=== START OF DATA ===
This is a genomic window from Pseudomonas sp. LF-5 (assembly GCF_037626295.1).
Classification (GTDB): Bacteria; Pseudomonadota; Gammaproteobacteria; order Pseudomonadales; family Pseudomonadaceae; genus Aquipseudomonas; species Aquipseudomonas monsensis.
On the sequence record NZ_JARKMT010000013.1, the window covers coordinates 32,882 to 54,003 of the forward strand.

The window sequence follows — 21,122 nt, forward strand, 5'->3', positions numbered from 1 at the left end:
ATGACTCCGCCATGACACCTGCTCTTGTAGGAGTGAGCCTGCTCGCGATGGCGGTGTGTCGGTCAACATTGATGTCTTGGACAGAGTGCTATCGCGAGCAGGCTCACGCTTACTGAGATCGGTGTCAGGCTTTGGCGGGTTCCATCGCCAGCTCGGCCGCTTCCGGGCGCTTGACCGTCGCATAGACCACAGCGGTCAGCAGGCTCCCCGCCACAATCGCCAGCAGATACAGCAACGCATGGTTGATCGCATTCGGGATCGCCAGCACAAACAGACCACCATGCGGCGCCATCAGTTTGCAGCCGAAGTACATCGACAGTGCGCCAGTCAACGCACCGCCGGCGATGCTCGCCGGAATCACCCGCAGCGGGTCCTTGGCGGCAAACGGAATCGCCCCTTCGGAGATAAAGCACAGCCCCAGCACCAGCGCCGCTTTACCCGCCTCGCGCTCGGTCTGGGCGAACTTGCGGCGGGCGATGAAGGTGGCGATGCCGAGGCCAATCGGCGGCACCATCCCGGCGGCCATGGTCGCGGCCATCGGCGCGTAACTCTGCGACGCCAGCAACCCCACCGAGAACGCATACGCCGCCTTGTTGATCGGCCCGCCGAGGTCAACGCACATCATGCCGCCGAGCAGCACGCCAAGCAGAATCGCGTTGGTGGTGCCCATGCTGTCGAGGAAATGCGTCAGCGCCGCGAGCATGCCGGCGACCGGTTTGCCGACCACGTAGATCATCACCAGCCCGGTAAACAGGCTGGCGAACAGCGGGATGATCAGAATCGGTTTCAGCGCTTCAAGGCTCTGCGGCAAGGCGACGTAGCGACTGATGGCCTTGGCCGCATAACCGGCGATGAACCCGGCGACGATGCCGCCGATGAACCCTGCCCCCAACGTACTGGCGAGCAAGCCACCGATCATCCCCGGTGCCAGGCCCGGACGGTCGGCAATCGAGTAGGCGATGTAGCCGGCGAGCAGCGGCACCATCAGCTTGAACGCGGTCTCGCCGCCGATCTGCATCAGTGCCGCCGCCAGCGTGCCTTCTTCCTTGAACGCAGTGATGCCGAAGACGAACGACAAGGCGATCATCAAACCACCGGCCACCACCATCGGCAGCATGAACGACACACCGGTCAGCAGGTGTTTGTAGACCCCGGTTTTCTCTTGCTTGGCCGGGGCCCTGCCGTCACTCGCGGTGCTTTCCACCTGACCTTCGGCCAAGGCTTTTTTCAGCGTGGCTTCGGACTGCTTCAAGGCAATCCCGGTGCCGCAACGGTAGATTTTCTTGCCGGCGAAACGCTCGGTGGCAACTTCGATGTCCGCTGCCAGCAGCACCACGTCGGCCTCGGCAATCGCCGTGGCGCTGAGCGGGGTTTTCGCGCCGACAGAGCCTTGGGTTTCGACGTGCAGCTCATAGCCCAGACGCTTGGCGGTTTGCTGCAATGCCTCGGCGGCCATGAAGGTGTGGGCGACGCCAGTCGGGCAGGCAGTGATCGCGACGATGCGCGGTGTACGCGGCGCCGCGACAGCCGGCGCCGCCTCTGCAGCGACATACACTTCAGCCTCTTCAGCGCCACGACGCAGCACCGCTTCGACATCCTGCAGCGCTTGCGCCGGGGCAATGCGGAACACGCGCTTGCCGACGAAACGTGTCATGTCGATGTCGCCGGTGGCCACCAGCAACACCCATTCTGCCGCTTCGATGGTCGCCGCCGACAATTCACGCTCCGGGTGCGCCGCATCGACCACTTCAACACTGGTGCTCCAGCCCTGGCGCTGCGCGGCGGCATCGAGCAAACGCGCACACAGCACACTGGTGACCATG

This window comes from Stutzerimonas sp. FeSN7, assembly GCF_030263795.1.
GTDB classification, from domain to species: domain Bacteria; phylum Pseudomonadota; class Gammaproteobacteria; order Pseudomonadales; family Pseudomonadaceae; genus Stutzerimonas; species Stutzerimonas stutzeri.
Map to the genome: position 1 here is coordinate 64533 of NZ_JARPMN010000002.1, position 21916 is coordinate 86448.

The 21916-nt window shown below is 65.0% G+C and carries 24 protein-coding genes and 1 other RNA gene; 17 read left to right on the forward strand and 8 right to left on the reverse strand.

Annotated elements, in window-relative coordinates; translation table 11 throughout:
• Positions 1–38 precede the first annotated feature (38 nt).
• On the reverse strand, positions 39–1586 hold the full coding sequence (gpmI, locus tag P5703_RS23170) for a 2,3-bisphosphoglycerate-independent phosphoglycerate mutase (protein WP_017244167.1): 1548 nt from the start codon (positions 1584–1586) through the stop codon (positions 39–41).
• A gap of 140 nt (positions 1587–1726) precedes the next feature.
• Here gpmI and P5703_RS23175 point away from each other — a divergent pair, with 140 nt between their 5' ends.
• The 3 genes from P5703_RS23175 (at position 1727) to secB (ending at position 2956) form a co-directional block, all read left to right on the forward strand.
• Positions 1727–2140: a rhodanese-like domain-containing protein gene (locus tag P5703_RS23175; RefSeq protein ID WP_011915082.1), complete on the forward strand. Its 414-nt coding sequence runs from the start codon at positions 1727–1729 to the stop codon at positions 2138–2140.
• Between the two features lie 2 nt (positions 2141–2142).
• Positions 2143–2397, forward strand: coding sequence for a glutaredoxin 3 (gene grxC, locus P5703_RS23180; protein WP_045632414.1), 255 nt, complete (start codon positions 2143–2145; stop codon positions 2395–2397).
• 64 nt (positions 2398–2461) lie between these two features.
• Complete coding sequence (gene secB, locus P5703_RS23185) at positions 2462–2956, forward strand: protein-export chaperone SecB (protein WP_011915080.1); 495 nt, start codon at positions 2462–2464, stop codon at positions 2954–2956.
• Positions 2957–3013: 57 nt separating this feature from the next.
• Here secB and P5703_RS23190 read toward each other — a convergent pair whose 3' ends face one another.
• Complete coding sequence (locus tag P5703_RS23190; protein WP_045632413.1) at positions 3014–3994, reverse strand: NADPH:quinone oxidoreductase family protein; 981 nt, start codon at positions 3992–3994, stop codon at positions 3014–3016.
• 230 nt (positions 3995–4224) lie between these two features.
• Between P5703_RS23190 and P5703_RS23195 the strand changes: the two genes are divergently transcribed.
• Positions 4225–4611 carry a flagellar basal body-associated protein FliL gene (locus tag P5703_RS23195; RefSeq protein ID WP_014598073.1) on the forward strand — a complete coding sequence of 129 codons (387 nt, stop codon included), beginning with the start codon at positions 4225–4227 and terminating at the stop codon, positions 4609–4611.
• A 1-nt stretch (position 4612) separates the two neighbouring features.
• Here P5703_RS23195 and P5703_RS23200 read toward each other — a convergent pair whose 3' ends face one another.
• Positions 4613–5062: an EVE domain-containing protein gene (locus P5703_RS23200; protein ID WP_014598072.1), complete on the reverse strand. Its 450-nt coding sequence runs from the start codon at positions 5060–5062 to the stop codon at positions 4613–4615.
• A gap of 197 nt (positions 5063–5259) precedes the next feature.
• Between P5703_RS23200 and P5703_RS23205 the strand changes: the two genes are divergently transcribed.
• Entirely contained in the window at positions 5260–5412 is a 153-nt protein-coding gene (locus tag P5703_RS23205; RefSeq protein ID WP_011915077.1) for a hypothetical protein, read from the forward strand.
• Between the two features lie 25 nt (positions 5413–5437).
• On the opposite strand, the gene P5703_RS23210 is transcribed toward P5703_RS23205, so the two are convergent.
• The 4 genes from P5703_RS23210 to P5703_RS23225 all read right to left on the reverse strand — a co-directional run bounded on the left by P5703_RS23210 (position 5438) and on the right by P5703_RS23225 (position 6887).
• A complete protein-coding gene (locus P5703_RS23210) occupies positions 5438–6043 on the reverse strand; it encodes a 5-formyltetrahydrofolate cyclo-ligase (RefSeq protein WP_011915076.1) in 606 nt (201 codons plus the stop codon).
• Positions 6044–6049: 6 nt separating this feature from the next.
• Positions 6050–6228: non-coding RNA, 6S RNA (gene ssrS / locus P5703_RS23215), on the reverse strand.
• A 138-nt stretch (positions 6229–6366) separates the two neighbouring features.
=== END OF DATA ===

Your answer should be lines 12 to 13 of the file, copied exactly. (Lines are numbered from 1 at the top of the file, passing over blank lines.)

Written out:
• On the reverse strand, positions 39–1586 hold the full coding sequence (gpmI, locus tag P5703_RS23170) for a 2,3-bisphosphoglycerate-independent phosphoglycerate mutase (protein WP_017244167.1): 1548 nt from the start codon (positions 1584–1586) through the stop codon (positions 39–41).
• A gap of 140 nt (positions 1587–1726) precedes the next feature.